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Into Haleakala volcano

On Maui, a trek down the crater of Haleakala tests hiker's mettle, but the rewards are rare views of moonscape and rain forest.

March 12, 2000|By Susan Spano

HALEAKALA NATIONAL PARK, Hawaii -- In mountaineering terms, the volcano that created the eastern half of Maui about a million years ago is no Matterhorn. At 10,023 feet, Haleakala is topped by a bone-dry crater instead of an icy pinnacle, and it's easy to reach--by car, no less--from island beach resorts.

More than 1.5 million day-trippers annually drive 22 miles up switchbacking Crater Road (Route 378) from the hamlet of Kula to the national park visitors center on Haleakala's rim. Once there, they get a real-live Imax thrill by peering into the bowl-like crater (7.5 miles long and 2.5 miles wide), which nature has painted in garish shades of black, ochre and chartreuse.

Some, with water bottles and calories to burn, hike a few blistering miles down into the crater, walking a network of gravelly lava trails before turning around and heading back up. Others arrive in vans for the sunrise, which lifts off in an ice cream sundae of pink-and-white whipped-cream clouds. Then their guide puts them on bikes for a breezy glide back down Crater Road.

But dedicated hikers who want a more intimate experience with the great sleeping volcano (it last erupted in 1790) start at the top and walk down into it on the 17-mile Kaupo Gap trail.

My brother, John, and I hiked the trail last summer, descending the west side of the deeply eroded crater, then crossing it on Sliding Sands trail. The route out, back on Kaupo trail, follows a water-carved valley on its southeast flank, sculpted by mudslides and lava flows 1,000 years ago, to the lonesome little Kaupo General Store on the southeastern side of Maui. You can finish the walk in two days, but we took three so that we would have plenty of time to hack around in the crater and get into shape for the long hike down on Day 3.

Snug cabins along the way, groves of rare koa trees and the chance to hear nenes, an endangered species of bird endemic to Hawaii that makes a mooing kind of sound, are among the virtues of the Kaupo Gap trip.

And its drawbacks? From start to finish, it's downhill all the way. This may sound like a virtue because the trail crosses the crater, then spills down to the sea through a gap in the side. So the last day's hike, descending from 6,400 feet at bucolic Paliku cabin, where we stayed on the second night, to Kaupo General Store near sea level, was an 8.4-mile killer. The trail has cursedly few switchbacks, which means the going is straight down most of the way. Small, round lava rocks along the path act like ball bearings underfoot, conspiring with gravity to pitch you head over hiking boots.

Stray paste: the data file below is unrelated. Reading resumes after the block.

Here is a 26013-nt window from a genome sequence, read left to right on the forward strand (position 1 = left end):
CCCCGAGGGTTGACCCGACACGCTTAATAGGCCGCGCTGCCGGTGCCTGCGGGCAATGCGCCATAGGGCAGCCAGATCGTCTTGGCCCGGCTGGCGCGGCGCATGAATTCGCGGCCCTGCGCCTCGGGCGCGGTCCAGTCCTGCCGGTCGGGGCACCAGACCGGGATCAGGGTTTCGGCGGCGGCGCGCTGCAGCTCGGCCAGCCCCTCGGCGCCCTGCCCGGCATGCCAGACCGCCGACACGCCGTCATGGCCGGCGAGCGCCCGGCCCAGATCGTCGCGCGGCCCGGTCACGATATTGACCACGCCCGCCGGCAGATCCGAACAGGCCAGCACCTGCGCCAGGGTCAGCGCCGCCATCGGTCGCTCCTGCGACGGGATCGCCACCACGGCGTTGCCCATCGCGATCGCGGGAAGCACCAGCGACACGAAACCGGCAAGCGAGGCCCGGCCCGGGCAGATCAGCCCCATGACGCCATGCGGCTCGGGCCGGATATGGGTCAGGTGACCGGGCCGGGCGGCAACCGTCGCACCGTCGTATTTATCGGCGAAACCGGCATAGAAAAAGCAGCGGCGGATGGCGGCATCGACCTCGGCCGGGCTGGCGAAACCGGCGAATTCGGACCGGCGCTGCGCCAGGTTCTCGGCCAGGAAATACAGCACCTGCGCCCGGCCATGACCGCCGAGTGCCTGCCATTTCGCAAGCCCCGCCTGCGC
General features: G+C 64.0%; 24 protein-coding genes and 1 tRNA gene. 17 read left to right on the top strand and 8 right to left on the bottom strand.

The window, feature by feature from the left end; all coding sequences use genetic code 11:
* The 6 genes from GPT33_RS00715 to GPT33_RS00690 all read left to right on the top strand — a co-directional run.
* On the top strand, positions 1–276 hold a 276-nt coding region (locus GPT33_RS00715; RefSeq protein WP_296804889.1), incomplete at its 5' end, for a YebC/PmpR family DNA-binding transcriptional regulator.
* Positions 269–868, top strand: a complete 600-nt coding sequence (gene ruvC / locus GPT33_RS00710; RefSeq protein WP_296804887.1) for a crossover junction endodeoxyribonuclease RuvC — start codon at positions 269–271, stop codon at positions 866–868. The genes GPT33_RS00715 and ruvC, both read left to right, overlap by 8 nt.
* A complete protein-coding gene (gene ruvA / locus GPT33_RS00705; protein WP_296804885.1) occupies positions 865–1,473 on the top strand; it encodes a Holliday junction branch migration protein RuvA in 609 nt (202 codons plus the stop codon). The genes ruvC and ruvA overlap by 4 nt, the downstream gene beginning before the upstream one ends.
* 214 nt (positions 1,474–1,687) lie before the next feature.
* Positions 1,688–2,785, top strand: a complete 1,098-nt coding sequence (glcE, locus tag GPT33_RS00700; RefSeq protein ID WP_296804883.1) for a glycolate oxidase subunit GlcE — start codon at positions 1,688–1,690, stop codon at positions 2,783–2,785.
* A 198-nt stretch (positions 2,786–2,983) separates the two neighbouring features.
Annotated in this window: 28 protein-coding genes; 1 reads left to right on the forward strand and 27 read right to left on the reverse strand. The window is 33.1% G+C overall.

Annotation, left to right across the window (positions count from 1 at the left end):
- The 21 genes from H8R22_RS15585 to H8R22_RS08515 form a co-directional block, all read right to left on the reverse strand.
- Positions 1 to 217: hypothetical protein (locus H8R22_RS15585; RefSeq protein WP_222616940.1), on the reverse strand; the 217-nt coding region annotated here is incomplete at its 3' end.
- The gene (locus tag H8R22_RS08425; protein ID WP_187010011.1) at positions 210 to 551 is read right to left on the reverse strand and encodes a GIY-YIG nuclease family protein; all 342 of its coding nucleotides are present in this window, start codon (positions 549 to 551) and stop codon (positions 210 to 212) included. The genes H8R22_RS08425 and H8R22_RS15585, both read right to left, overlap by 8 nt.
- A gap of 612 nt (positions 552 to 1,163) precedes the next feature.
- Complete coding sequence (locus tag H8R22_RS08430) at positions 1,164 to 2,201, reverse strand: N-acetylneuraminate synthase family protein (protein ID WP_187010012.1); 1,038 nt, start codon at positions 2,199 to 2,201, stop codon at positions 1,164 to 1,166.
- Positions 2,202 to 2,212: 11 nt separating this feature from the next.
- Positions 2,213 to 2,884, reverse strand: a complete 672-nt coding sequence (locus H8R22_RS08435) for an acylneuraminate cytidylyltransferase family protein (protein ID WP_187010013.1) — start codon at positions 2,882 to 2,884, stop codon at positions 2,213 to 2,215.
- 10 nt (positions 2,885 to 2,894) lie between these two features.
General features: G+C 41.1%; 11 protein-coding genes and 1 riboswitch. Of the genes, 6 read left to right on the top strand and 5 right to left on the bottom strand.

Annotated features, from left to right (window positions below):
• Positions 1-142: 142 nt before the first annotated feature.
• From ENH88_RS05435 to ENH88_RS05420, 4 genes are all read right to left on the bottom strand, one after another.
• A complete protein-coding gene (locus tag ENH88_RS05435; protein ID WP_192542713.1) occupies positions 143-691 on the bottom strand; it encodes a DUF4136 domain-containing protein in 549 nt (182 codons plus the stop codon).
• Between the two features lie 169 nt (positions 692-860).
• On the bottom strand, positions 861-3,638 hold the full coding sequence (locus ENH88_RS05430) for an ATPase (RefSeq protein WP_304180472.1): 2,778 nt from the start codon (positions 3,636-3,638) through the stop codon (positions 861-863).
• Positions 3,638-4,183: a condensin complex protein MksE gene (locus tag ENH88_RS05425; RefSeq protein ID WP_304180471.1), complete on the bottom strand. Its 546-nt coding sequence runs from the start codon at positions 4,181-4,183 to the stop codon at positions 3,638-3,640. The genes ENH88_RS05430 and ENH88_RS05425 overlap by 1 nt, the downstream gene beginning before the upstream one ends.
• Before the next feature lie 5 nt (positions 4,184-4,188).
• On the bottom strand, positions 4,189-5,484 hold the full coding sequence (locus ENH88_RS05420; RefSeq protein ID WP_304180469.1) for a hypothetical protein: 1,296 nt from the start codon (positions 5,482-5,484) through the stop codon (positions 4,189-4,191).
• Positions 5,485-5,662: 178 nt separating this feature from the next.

Halfway down, my legs felt like burning logs from keeping the brakes on, and, despite the blazing Hawaiian sun, John looked as pale as a TB victim. If it had rained, which it often does in the windward sections of the crater, the trail would have turned into a muddy, slippery obstacle course. This is what the national park's "Hiking Kaupo Gap" brochure says: "The steep drop is matched by rugged volcanic scenery and spectacular ocean vistas. For the unprepared hiker, however, Kaupo trail can be an experience in misery: blistered feet, tortured knees, intense sun or torrential rain, and no available drinking water."

Maui was in the middle of a drought in July, and it didn't rain--indeed, the weather was perfect, with afternoon temperatures in the 70s and 45-degree nights--which is one of the reasons the Kaupo Gap trip was one of the peak backpacking experiences of my life.

John said we weren't really backpacking because we stayed in national park cabins in the crater at Kapalaoa on the first night and at Paliku the second. These cabins ($40 per night for one to six people, and $80 for groups of seven to 12) each have 12 padded bunks, utensils and dishes, big wood-burning stoves, long refectory tables and benches, firewood and outhouses. "Backpackers' Ritz-Carltons," John called them. But he's a purist.

It was backpacking to me because I carried a pack with water, food, personal gear and a sleeping bag (all carefully wrapped in plastic), and went for three days without a shower.

If you want to do the Kaupo Gap trail on your own, staying at Kapalaoa and Paliku cabins, you need to enter a lottery two months in advance. The winners get the cabins to themselves. (Back-country tent camping, with pit toilets, is available at Paliku, and you can sometimes call the park at the last minute to claim cabin cancellations.) John and I were lucky. We entered the lottery in the spring and got cabins at Kapalaoa, in the cindery desert at the bottom of the Haleakala crater, on a Friday night, and gorgeous Paliku, beneath a rain forest cliff, on Saturday.

To prepare for the hike, John took me on ridiculously strenuous bushwhacks in the Santa Monica Mountains, and I bought a water purifier and gaiters, which proved completely extraneous on this trip. Our chief concern was finding water, not fending it off.

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